send down more bourbon bitch, i'm thirsty. >> he sounds like john boehner. >> yeah, i have just conceived an angry alcoholic 47-year-old baby. because i'm so old that my eggs are 47. >> stephanie: oh honey, mine are dead eggs walking. i was laughing as i was wearing my boogety cheese t-shirt. >> yeah. all spellings all shapes and colors of the phrase booget-boogety cheese. by the way there is no z in the word choose. >> stephanie: thank you. you are an official obama surrogate, and you said the president smells like cookies and freedom. >> absolutely. >> stephanie: that made it on t-shirts, cookies and freedom, bitches. >> yeah, dot, dot, dot bitches. it was an incredible time to be campaigning for the president. it felt neck and neck for a while. everything fell on nate silver. i hear nothing but nate silver like a flash bomb had gone off. [ crickets chirping ] >> yeah, it was really gratifying. election day was one of the greatest days of my life. >> stephanie: i know we're going to take our victory lap. >> i'm going to streak around d.c. saying suck it! >>
control law pass under john boehner's speakership or stick their heads in the sand and have it pass under nancy pelosi's speakership. they're playing -- it's the long play. >> i have a question for you. what do you think the polls would have shown before "madd" was organized to have a campaign against drunk driving about whether you could have an open container in your car or whether it's wise to drive after having a couple shooters in a bar. or whether you're going somewhere and somebody in the back seat has a six-pack. what do you think the polls would say about that? >> all of that matters. and i think what the -- undertone of what the president was saying, he has to marshal this kind of cultural battle. it's not automatic. we can sit here in midtown manhattan where everybody would agree with us. but outside of here, not everybody does. in fact, there is an amazing statistic that shows that 23% of people in our poll call the availability of guns as the cause of gun violence compared with 37% who pointed to parenting and 37% who talked about public culture. >> but rick, i've got to brin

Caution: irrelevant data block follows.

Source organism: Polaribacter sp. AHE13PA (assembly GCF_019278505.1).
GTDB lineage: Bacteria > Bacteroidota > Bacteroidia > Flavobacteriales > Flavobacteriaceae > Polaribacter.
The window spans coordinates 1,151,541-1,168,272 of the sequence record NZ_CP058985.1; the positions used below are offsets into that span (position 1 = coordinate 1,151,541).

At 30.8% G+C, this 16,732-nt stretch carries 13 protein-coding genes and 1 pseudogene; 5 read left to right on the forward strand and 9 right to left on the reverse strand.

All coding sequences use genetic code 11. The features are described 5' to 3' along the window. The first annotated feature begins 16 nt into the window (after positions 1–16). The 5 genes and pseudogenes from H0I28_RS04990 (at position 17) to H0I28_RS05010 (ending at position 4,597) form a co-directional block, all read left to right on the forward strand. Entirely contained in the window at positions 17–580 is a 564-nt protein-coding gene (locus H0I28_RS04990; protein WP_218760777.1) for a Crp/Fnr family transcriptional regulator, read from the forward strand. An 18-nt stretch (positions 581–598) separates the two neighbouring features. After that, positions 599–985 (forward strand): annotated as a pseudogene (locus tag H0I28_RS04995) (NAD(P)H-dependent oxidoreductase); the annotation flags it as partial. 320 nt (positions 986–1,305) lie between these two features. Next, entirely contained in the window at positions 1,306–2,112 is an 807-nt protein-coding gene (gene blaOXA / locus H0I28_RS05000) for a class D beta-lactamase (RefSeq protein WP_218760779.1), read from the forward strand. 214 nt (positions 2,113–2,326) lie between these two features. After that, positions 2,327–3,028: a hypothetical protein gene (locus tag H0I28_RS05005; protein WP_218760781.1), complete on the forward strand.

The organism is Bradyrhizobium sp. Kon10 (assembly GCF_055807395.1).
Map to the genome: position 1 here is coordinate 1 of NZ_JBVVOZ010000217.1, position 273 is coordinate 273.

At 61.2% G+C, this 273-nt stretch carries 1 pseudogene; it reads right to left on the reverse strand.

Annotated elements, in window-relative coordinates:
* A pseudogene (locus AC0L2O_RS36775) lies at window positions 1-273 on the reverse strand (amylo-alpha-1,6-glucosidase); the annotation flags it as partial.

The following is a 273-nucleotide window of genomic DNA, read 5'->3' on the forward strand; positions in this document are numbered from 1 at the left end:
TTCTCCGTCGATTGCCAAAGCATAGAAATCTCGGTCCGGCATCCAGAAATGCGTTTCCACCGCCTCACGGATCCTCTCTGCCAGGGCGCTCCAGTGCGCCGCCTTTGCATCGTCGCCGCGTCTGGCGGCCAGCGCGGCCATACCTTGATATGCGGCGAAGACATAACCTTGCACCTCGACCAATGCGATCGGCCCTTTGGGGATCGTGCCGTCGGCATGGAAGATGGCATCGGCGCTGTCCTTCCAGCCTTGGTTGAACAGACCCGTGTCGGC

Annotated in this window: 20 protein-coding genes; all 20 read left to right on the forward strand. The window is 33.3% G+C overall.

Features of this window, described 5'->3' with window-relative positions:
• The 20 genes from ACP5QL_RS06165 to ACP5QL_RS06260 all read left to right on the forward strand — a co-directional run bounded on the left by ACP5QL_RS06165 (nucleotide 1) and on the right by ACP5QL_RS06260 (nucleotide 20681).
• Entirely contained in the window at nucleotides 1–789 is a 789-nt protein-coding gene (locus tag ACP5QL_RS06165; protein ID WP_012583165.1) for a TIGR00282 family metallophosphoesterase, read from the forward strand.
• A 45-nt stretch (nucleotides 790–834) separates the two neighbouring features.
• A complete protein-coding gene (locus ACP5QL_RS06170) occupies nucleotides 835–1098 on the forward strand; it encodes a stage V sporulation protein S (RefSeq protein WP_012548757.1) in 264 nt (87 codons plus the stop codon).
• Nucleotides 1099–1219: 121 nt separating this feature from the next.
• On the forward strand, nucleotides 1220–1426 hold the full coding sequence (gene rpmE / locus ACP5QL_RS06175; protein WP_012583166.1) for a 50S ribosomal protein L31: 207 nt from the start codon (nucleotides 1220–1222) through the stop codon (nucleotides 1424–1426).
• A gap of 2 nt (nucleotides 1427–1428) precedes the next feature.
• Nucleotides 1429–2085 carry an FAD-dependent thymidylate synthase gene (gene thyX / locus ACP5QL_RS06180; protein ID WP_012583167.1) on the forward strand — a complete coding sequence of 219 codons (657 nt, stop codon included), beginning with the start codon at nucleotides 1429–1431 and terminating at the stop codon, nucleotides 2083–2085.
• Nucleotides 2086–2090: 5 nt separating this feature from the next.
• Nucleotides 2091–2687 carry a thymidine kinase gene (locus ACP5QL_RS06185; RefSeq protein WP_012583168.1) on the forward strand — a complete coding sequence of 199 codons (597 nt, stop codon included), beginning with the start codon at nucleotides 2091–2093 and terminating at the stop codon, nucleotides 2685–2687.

. and if house speaker -- the congress acts on this house speaker john boehner, savannah, will have to play a significant role in this. after the president's remarks, the speaker is non-committal, saying there is little urgency at this point to act. >> peter alexander, thank you. david keene is the president of the national rifle association. mr. keene, good morning, thanks for being with us. >> thank you, my pleasure. >> i'm going to start with the quote of a mother from a 6 why elder who died in newtown. "people who want to own firearms responsibly have nothing to fear from the president's proposal." you represent those law-abiding gun owners. what do they have to fear? >> they have a good deal to fear. they have to fear the establishment of the national registry. you know, in the last few days, senator from california and a governor of new york have suggested that one of their goals is is what they called a forced buy back, you can get a record of who owns fire arms the government could force them to sell those guns back to the government. >> let's talk about the proposals that are -- >>
Search Results 0 to 7 of about 8 (some duplicates have been removed)